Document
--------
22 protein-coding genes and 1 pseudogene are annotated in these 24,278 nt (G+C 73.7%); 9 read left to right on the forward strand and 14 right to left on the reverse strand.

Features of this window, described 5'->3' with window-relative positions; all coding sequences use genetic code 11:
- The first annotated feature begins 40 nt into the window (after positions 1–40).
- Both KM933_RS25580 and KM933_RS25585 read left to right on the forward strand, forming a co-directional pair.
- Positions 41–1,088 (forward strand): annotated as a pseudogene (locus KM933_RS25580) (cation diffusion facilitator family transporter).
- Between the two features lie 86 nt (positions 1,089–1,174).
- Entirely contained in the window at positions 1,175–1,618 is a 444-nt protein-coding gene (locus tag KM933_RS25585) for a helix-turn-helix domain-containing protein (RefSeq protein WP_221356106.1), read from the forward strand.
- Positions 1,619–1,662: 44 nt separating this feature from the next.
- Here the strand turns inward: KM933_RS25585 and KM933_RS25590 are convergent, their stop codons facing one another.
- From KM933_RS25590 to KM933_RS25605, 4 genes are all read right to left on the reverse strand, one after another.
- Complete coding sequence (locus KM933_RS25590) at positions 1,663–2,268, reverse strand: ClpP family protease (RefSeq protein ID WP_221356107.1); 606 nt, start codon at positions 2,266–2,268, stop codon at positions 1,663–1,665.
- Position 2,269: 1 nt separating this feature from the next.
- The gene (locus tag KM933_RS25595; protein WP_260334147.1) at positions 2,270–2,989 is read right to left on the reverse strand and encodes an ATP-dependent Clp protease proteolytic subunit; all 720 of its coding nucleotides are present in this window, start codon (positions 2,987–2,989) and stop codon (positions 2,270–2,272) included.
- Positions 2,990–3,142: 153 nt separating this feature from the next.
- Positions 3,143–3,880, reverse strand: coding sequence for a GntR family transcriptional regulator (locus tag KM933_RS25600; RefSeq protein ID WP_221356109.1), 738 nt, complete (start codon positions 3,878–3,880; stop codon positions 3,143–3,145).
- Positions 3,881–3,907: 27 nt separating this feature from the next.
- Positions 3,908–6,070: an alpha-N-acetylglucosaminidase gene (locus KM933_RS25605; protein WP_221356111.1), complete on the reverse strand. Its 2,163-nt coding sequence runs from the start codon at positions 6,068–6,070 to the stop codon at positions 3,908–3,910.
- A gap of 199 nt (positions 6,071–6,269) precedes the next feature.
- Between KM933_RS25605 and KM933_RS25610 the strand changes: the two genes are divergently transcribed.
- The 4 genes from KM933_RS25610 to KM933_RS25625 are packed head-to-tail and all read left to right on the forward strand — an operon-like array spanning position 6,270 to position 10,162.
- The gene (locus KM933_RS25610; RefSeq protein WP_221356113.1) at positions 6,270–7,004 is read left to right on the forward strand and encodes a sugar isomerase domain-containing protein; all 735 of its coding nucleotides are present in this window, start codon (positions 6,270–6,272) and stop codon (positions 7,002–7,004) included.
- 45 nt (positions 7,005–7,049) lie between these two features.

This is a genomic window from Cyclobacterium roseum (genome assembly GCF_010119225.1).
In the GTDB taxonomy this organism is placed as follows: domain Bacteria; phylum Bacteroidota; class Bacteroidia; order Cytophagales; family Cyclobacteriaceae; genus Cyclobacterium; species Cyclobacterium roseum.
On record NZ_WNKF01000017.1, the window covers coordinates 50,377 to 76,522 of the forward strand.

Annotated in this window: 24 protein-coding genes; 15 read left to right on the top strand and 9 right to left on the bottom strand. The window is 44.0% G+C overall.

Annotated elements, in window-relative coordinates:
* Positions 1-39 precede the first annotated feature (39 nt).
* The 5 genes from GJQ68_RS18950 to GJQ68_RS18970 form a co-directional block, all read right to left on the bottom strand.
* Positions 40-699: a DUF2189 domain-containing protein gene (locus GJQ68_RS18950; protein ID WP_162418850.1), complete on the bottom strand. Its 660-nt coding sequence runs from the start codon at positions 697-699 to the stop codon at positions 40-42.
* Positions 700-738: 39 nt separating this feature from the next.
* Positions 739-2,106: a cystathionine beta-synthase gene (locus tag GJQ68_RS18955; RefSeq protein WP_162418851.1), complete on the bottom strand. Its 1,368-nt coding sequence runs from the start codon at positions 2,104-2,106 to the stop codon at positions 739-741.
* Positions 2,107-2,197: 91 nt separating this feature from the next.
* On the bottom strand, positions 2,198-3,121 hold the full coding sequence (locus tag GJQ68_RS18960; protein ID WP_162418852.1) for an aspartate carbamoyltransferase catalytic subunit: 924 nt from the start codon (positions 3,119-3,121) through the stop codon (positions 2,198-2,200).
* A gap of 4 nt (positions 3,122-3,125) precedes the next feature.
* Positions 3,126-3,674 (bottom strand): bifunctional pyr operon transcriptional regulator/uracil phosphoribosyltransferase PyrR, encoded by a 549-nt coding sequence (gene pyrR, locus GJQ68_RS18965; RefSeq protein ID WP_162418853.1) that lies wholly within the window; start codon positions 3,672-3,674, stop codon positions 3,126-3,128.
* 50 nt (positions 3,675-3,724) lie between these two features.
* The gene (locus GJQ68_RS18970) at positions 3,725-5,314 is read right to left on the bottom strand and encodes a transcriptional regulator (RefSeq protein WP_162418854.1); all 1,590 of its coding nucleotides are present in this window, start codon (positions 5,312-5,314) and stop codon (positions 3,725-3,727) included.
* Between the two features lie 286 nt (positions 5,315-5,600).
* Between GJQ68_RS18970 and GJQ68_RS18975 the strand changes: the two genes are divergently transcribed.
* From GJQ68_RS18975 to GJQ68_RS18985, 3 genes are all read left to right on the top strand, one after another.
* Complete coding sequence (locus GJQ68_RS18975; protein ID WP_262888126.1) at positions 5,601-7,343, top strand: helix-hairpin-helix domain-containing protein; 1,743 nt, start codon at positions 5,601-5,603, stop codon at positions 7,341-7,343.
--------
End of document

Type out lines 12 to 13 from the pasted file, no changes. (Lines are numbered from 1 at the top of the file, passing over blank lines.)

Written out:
- Position 2,269: 1 nt separating this feature from the next.
- The gene (locus tag KM933_RS25595; protein WP_260334147.1) at positions 2,270–2,989 is read right to left on the reverse strand and encodes an ATP-dependent Clp protease proteolytic subunit; all 720 of its coding nucleotides are present in this window, start codon (positions 2,987–2,989) and stop codon (positions 2,270–2,272) included.